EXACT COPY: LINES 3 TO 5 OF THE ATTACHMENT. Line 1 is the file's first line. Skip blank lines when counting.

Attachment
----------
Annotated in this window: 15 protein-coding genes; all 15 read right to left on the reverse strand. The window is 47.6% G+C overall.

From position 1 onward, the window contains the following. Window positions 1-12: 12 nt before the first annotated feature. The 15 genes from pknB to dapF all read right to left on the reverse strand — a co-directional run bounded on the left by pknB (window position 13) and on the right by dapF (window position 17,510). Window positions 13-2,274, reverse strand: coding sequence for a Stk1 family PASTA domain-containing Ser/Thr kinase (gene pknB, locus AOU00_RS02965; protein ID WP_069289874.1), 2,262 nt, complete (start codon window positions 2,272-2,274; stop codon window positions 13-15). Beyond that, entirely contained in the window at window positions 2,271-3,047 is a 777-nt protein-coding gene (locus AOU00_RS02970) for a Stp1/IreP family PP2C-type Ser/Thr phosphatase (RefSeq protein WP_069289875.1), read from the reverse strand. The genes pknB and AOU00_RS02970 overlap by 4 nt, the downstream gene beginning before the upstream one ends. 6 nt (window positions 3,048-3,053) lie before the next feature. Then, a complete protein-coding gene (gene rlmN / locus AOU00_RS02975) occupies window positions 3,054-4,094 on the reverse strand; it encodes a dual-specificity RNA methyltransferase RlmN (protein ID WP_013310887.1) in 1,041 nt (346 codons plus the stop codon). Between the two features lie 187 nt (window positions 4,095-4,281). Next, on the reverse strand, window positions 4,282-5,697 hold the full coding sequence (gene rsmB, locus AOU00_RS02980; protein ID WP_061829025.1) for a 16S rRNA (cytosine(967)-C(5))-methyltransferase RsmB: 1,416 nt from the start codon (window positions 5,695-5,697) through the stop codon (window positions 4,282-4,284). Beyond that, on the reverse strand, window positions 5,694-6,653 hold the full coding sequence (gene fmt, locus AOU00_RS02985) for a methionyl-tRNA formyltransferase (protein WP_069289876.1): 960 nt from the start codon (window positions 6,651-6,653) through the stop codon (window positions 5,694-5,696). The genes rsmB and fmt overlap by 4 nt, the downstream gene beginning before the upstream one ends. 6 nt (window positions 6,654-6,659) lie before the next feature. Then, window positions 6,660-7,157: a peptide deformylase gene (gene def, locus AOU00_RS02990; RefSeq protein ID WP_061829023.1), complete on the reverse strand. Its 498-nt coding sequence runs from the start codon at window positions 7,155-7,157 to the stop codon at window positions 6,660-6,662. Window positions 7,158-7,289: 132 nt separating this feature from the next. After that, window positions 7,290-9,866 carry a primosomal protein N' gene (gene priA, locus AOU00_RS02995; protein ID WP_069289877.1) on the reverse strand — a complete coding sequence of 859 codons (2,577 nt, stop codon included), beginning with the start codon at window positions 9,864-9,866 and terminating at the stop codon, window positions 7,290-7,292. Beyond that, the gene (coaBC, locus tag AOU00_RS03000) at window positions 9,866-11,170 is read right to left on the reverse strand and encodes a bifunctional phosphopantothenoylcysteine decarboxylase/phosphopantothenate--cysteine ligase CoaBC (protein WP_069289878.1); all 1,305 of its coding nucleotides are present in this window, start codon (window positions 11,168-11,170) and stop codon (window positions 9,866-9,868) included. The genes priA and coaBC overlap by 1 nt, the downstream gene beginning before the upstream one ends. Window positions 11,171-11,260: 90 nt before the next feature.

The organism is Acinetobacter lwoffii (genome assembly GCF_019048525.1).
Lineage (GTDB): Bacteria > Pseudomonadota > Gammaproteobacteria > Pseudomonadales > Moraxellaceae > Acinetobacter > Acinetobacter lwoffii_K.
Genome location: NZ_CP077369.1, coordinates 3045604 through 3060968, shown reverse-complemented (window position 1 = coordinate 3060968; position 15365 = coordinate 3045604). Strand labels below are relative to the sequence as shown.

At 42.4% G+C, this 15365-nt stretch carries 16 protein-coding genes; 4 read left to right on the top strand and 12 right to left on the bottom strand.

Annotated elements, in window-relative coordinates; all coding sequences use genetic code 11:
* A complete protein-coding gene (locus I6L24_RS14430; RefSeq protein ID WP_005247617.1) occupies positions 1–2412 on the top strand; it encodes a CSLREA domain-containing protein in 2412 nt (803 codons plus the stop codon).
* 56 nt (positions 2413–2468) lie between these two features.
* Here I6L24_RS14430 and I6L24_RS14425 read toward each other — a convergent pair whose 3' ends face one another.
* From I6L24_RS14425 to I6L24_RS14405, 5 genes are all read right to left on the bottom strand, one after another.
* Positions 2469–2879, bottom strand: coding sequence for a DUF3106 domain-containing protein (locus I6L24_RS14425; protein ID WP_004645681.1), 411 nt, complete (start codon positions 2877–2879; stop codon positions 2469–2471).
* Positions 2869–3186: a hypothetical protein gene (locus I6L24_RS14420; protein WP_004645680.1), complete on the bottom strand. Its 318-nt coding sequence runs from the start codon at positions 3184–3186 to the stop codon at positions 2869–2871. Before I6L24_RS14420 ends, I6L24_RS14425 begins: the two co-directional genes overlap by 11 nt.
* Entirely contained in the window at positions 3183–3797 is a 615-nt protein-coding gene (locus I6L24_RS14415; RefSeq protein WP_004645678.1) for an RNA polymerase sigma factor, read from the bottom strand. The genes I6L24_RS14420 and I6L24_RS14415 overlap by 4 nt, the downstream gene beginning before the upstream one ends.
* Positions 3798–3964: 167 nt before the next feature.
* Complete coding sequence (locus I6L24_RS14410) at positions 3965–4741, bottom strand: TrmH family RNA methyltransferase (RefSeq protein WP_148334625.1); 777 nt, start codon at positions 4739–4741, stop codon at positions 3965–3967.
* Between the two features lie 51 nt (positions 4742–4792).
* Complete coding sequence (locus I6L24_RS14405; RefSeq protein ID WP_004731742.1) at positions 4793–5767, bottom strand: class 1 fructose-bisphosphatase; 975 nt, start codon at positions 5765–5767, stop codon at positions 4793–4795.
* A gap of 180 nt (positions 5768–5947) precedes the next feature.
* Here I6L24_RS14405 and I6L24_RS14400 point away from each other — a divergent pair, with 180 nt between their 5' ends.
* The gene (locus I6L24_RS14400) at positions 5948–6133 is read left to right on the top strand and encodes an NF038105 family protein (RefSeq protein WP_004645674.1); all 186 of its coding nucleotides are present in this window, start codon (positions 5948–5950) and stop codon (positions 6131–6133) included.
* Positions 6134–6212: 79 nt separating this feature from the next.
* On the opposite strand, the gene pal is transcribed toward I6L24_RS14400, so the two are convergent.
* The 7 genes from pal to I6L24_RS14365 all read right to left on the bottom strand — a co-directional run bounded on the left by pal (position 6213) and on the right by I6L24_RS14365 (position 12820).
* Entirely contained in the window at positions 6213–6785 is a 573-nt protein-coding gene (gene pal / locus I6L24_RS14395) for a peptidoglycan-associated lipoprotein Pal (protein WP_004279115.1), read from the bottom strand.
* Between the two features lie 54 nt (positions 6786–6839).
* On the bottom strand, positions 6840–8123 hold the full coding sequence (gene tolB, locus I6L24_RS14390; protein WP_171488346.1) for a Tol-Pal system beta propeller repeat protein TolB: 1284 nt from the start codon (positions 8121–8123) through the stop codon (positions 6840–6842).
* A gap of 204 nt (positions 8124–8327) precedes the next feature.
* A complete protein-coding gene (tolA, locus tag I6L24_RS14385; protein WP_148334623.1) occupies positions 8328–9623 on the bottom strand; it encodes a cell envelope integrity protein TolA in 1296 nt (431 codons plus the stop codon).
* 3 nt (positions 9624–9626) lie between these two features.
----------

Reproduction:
The organism is Acinetobacter lwoffii (genome assembly GCF_019048525.1).
Lineage (GTDB): Bacteria > Pseudomonadota > Gammaproteobacteria > Pseudomonadales > Moraxellaceae > Acinetobacter > Acinetobacter lwoffii_K.
Genome location: NZ_CP077369.1, coordinates 3045604 through 3060968, shown reverse-complemented (window position 1 = coordinate 3060968; position 15365 = coordinate 3045604). Strand labels below are relative to the sequence as shown.